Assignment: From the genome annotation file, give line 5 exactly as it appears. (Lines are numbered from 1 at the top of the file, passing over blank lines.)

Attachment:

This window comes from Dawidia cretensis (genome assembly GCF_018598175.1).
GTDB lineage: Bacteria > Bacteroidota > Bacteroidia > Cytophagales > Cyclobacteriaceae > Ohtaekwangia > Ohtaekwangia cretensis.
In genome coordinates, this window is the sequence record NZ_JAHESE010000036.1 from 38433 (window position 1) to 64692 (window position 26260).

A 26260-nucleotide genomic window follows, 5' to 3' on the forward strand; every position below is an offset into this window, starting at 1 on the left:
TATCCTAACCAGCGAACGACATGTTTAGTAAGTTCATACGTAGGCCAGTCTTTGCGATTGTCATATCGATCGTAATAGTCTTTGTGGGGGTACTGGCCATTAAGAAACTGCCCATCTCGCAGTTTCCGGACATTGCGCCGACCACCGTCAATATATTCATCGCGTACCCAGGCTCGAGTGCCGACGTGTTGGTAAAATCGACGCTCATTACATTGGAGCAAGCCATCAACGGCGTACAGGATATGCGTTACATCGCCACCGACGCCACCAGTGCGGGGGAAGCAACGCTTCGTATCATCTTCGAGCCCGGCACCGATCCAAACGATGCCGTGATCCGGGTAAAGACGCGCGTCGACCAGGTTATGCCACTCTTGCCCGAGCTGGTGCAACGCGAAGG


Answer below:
TATCCTAACCAGCGAACGACATGTTTAGTAAGTTCATACGTAGGCCAGTCTTTGCGATTGTCATATCGATCGTAATAGTCTTTGTGGGGGTACTGGCCATTAAGAAACTGCCCATCTCGCAGTTTCCGGACATTGCGCCGACCACCGTCAATATATTCATCGCGTACCCAGGCTCGAGTGCCGACGTGTTGGTAAAATCGACGCTCATTACATTGGAGCAAGCCATCAACGGCGTACAGGATATGCGTTACATCGCCACCGACGCCACCAGTGCGGGGGAAGCAACGCTTCGTATCATCTTCGAGCCCGGCACCGATCCAAACGATGCCGTGATCCGGGTAAAGACGCGCGTCGACCAGGTTATGCCACTCTTGCCCGAGCTGGTGCAACGCGAAGG